Do employees have any expectation of privacy when using employer-provided devices?
Most employees understand the need for a monitoring policy. However, many do not want their every move micromanaged and tracked. When using an employer-provided device, it is important for the employee to understand that the device is the property of the company and is and should be used for business only. Anything that is not business-related should be handled after business hours on their own personal devices.
How should an employee-monitoring policy be crafted?
Employers looking to craft a monitoring policy should keep in mind that the policy should be reasonable. Restricting all online activity is unrealistic and practically impossible to enforce. The most effective policy would involve monitoring online activity but would also allow employees the freedom to work without feeling ‘Big Brother’ is watching over them.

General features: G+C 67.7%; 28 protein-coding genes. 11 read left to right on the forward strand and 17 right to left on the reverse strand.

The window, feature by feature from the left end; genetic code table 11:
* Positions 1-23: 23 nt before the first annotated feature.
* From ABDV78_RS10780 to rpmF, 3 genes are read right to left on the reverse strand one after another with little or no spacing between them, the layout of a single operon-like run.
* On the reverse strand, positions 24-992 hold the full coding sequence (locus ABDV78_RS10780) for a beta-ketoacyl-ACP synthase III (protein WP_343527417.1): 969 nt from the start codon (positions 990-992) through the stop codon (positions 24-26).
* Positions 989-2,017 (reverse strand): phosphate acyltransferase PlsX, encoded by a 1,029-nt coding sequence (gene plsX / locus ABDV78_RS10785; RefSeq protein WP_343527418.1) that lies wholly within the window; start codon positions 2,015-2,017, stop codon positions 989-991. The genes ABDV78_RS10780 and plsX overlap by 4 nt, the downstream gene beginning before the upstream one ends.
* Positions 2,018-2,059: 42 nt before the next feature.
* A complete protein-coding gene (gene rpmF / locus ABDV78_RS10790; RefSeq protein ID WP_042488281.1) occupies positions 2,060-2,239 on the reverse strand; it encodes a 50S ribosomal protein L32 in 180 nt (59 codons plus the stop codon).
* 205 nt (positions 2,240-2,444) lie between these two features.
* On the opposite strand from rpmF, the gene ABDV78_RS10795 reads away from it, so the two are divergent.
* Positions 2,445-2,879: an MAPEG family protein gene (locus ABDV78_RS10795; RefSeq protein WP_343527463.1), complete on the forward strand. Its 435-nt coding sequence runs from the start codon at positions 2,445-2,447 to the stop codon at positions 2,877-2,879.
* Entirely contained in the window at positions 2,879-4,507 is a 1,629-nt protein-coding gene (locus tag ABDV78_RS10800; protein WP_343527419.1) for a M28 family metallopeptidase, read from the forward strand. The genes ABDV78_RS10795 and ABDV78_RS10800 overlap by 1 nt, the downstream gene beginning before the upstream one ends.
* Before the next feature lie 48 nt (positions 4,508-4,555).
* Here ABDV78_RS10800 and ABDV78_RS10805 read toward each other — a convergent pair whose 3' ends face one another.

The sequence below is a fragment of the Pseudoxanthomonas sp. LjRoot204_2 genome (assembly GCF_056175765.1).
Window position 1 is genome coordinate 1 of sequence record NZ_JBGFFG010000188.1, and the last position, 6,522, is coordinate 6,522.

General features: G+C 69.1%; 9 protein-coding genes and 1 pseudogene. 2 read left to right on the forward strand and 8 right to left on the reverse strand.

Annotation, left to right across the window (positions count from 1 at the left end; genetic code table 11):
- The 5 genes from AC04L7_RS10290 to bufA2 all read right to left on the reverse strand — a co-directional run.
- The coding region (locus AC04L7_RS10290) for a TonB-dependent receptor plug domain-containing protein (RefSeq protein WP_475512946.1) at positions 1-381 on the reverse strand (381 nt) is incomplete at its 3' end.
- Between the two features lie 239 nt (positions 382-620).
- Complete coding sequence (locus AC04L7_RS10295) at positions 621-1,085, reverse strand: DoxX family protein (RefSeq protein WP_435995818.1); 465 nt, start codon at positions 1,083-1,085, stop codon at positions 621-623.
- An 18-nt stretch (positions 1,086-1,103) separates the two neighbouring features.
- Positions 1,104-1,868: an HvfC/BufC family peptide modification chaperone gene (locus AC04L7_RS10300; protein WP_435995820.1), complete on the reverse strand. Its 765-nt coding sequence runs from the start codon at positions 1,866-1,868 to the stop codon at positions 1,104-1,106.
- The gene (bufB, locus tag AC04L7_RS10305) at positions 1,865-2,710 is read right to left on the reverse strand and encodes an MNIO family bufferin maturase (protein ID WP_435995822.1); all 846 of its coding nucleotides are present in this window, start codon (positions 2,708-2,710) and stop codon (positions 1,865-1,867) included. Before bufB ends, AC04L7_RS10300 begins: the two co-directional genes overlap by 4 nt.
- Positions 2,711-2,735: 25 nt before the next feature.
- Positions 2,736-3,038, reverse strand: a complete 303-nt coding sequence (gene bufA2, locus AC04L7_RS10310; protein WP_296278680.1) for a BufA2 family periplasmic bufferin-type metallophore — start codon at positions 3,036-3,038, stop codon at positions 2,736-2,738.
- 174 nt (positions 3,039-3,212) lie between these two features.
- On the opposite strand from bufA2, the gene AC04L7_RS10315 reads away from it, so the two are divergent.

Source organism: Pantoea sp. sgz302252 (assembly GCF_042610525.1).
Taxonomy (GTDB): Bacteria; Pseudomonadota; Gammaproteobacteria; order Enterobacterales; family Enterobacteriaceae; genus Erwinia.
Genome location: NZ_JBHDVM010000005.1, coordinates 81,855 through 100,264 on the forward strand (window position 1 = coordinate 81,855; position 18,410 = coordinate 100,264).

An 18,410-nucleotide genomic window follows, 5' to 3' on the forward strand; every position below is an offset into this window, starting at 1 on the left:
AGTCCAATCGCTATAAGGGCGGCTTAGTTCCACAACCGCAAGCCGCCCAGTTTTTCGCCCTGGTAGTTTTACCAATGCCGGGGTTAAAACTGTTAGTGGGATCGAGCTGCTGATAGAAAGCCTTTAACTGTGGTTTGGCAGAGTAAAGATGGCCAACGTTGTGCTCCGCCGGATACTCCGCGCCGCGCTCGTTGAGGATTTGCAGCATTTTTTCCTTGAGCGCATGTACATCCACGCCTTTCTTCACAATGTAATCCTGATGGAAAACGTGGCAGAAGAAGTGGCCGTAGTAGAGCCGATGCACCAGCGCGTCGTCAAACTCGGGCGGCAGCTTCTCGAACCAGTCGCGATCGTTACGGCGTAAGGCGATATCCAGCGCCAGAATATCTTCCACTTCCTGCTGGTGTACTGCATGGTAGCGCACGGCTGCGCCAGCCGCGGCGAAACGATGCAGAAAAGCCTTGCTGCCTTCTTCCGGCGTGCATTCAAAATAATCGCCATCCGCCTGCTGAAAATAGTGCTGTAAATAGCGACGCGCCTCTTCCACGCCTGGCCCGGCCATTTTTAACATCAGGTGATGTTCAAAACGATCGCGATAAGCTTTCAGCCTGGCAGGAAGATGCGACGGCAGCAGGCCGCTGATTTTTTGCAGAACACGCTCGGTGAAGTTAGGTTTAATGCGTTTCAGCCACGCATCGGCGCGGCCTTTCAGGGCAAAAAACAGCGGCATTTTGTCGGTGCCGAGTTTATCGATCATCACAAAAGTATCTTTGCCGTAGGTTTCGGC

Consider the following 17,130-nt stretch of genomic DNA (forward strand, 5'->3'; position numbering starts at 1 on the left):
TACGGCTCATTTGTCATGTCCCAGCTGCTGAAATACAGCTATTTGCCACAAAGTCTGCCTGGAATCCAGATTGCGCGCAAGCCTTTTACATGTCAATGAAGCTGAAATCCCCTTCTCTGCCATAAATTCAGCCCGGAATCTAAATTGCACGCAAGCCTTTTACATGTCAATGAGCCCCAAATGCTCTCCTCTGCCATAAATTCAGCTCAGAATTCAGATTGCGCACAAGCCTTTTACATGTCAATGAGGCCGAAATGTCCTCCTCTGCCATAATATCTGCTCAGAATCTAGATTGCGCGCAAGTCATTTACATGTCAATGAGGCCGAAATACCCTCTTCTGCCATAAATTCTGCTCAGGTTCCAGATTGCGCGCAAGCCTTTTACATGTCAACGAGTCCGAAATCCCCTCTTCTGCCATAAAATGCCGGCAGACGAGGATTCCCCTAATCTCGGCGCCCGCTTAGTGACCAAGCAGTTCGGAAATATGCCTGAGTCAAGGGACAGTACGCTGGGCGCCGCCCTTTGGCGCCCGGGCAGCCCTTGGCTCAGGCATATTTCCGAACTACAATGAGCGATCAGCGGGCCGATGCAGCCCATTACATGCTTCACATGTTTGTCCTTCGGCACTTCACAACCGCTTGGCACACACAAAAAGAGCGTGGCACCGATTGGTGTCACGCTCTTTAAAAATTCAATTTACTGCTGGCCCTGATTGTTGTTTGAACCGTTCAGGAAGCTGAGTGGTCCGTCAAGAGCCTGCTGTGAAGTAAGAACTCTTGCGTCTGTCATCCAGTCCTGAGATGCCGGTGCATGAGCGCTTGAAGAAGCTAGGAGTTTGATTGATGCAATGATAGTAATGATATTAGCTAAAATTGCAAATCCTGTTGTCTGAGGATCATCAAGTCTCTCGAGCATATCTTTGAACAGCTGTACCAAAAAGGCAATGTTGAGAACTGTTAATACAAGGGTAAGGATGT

Any policy that is created by the employer should:
- Explain the business-related reason for the monitoring.
- Discuss what is considered to be permissible work-related activity and what is considered prohibited, inappropriate activity.
- Address the consequences of violating the policy, up to and including termination.
Finally, all employees must sign the policy. Acknowledging and signing the policy will help to prevent future issues.
What legal rights do employers have when it comes to monitoring their employees?
Most courts have ruled in favor of the employer when it comes to monitoring employee online activity. Whether they have a written policy or not, employers typically have the right as long as they have a business-related reason to do so. That said, employers should always make sure they are up to date on their state’s regulations and laws.
Jennifer Coon-Leeper, CSP, is a major accounts manager for Ashton Staffing, Inc. Reach her at [email protected] or (770) 419-1776.